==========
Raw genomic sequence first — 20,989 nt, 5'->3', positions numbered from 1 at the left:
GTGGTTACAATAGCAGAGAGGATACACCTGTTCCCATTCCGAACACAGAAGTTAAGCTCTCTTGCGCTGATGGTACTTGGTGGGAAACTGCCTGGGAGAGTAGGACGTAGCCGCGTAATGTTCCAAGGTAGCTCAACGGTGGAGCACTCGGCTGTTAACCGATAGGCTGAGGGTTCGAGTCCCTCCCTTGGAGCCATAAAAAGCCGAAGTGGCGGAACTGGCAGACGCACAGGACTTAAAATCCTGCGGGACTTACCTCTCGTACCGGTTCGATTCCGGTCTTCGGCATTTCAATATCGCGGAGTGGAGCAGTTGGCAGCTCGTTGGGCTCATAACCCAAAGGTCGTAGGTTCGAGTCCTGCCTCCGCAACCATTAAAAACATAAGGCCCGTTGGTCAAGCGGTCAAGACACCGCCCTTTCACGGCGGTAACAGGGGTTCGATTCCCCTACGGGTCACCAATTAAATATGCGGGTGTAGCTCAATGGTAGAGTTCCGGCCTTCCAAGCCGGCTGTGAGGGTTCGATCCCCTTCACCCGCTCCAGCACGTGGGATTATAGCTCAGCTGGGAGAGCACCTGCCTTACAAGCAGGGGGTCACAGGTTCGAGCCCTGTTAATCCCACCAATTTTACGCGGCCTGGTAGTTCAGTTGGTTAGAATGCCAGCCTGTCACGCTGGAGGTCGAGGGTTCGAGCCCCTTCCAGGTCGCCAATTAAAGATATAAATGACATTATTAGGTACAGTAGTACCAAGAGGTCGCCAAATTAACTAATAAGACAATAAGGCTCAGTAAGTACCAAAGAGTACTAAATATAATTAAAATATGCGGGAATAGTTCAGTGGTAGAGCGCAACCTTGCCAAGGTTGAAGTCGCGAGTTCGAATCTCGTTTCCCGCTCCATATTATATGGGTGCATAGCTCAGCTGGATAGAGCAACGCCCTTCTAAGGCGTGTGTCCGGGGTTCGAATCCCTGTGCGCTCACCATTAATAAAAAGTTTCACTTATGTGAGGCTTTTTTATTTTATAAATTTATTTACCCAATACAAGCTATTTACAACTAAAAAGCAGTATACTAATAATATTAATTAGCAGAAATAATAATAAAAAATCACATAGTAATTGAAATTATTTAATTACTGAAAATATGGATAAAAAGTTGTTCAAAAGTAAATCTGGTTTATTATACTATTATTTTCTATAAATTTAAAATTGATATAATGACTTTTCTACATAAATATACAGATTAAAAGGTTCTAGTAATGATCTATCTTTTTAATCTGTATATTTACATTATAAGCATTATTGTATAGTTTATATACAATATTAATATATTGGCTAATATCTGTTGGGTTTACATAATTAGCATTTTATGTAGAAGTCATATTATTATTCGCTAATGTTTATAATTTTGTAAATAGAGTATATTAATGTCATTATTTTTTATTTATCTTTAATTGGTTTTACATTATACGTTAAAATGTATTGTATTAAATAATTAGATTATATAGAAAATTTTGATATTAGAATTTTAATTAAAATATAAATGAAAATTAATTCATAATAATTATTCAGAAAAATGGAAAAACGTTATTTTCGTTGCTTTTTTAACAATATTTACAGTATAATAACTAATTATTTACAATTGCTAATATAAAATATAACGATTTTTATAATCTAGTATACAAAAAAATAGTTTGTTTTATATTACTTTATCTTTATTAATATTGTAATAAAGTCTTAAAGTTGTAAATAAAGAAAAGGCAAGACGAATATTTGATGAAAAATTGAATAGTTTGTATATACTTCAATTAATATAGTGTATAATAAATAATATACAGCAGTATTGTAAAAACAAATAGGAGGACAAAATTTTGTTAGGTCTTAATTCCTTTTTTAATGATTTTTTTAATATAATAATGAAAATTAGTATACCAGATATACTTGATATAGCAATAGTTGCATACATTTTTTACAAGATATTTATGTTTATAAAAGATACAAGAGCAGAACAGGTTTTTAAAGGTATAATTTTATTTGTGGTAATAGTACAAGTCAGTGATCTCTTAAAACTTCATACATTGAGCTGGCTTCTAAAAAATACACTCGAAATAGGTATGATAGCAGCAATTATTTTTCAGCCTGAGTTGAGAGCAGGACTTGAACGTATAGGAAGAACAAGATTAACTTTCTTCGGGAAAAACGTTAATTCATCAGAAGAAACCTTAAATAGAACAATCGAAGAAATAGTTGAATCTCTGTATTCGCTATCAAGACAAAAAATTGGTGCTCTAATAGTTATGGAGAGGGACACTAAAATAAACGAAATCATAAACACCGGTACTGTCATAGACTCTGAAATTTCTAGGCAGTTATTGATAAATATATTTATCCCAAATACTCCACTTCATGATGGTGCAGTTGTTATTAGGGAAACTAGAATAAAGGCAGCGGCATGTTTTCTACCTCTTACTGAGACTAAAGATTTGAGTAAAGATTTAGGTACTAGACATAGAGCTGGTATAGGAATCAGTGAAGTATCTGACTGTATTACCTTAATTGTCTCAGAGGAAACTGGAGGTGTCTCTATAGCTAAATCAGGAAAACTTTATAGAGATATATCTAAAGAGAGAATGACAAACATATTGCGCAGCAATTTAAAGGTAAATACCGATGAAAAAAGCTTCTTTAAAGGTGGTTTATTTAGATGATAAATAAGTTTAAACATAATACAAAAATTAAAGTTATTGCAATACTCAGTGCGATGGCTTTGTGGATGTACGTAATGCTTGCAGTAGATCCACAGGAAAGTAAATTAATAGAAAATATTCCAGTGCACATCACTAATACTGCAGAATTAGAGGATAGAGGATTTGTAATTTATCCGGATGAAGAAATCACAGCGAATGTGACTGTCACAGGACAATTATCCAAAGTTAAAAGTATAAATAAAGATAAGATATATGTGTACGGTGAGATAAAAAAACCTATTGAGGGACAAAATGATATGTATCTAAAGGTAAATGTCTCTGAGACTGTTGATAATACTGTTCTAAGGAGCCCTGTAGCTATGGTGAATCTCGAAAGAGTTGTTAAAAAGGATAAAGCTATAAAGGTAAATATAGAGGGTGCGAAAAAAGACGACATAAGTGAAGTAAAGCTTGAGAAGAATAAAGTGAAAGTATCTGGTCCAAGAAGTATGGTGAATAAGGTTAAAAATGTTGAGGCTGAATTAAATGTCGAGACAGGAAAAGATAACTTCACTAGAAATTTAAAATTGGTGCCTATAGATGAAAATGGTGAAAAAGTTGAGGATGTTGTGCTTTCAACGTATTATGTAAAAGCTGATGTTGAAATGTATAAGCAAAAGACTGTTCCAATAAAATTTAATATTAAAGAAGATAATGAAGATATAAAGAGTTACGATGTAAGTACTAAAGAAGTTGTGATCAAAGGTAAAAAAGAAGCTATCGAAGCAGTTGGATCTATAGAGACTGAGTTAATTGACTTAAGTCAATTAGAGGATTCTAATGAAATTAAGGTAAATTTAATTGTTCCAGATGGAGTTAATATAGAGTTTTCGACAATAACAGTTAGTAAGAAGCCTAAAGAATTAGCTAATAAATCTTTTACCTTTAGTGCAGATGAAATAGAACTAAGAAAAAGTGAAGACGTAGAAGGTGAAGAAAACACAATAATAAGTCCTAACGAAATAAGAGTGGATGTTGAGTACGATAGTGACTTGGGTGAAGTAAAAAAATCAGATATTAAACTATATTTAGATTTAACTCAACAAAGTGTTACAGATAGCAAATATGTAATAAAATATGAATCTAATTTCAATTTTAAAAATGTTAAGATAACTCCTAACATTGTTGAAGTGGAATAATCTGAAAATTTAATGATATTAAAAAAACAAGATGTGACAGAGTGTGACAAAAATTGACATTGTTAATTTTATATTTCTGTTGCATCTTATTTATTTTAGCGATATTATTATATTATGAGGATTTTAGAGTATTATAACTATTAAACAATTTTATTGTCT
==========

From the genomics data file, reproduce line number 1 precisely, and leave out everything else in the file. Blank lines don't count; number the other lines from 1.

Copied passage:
Raw genomic sequence first — 20,989 nt, 5'->3', positions numbered from 1 at the left: